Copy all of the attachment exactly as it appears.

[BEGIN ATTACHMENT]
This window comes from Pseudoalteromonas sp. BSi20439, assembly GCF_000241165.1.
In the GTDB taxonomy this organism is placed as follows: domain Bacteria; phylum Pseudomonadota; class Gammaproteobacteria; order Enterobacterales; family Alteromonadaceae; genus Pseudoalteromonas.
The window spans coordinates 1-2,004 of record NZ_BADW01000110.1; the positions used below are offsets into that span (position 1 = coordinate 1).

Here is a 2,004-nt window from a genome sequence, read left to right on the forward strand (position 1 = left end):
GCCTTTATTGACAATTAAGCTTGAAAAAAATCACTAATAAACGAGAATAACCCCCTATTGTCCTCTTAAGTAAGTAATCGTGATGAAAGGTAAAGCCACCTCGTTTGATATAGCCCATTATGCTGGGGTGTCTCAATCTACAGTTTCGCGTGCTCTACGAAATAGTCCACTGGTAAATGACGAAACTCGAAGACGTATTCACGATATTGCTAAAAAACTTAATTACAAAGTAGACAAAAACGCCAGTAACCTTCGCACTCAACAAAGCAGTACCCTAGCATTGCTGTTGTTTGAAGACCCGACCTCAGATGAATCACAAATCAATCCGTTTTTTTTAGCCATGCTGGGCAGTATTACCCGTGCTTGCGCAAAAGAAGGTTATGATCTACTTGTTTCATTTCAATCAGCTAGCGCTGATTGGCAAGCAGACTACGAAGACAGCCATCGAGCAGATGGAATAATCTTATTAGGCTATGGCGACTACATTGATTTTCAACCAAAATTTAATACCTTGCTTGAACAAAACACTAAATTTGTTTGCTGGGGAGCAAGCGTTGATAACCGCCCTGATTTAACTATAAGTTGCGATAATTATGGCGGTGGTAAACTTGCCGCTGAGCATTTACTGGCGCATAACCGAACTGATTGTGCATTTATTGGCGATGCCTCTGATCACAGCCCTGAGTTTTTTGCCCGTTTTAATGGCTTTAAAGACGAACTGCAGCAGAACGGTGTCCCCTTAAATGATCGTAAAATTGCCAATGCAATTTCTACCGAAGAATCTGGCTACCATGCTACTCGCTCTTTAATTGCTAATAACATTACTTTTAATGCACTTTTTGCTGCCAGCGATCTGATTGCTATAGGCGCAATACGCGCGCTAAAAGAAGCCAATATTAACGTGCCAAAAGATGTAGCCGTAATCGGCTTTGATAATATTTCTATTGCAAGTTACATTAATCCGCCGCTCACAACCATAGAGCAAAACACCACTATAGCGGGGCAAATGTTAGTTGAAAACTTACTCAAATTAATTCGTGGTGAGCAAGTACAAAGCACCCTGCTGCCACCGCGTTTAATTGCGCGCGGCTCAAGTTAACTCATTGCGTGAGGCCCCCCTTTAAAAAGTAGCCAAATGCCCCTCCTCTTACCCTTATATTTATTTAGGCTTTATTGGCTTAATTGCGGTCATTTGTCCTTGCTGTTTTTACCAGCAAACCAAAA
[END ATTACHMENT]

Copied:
This window comes from Pseudoalteromonas sp. BSi20439, assembly GCF_000241165.1.
In the GTDB taxonomy this organism is placed as follows: domain Bacteria; phylum Pseudomonadota; class Gammaproteobacteria; order Enterobacterales; family Alteromonadaceae; genus Pseudoalteromonas.
The window spans coordinates 1-2,004 of record NZ_BADW01000110.1; the positions used below are offsets into that span (position 1 = coordinate 1).

Here is a 2,004-nt window from a genome sequence, read left to right on the forward strand (position 1 = left end):
GCCTTTATTGACAATTAAGCTTGAAAAAAATCACTAATAAACGAGAATAACCCCCTATTGTCCTCTTAAGTAAGTAATCGTGATGAAAGGTAAAGCCACCTCGTTTGATATAGCCCATTATGCTGGGGTGTCTCAATCTACAGTTTCGCGTGCTCTACGAAATAGTCCACTGGTAAATGACGAAACTCGAAGACGTATTCACGATATTGCTAAAAAACTTAATTACAAAGTAGACAAAAACGCCAGTAACCTTCGCACTCAACAAAGCAGTACCCTAGCATTGCTGTTGTTTGAAGACCCGACCTCAGATGAATCACAAATCAATCCGTTTTTTTTAGCCATGCTGGGCAGTATTACCCGTGCTTGCGCAAAAGAAGGTTATGATCTACTTGTTTCATTTCAATCAGCTAGCGCTGATTGGCAAGCAGACTACGAAGACAGCCATCGAGCAGATGGAATAATCTTATTAGGCTATGGCGACTACATTGATTTTCAACCAAAATTTAATACCTTGCTTGAACAAAACACTAAATTTGTTTGCTGGGGAGCAAGCGTTGATAACCGCCCTGATTTAACTATAAGTTGCGATAATTATGGCGGTGGTAAACTTGCCGCTGAGCATTTACTGGCGCATAACCGAACTGATTGTGCATTTATTGGCGATGCCTCTGATCACAGCCCTGAGTTTTTTGCCCGTTTTAATGGCTTTAAAGACGAACTGCAGCAGAACGGTGTCCCCTTAAATGATCGTAAAATTGCCAATGCAATTTCTACCGAAGAATCTGGCTACCATGCTACTCGCTCTTTAATTGCTAATAACATTACTTTTAATGCACTTTTTGCTGCCAGCGATCTGATTGCTATAGGCGCAATACGCGCGCTAAAAGAAGCCAATATTAACGTGCCAAAAGATGTAGCCGTAATCGGCTTTGATAATATTTCTATTGCAAGTTACATTAATCCGCCGCTCACAACCATAGAGCAAAACACCACTATAGCGGGGCAAATGTTAGTTGAAAACTTACTCAAATTAATTCGTGGTGAGCAAGTACAAAGCACCCTGCTGCCACCGCGTTTAATTGCGCGCGGCTCAAGTTAACTCATTGCGTGAGGCCCCCCTTTAAAAAGTAGCCAAATGCCCCTCCTCTTACCCTTATATTTATTTAGGCTTTATTGGCTTAATTGCGGTCATTTGTCCTTGCTGTTTTTACCAGCAAACCAAAA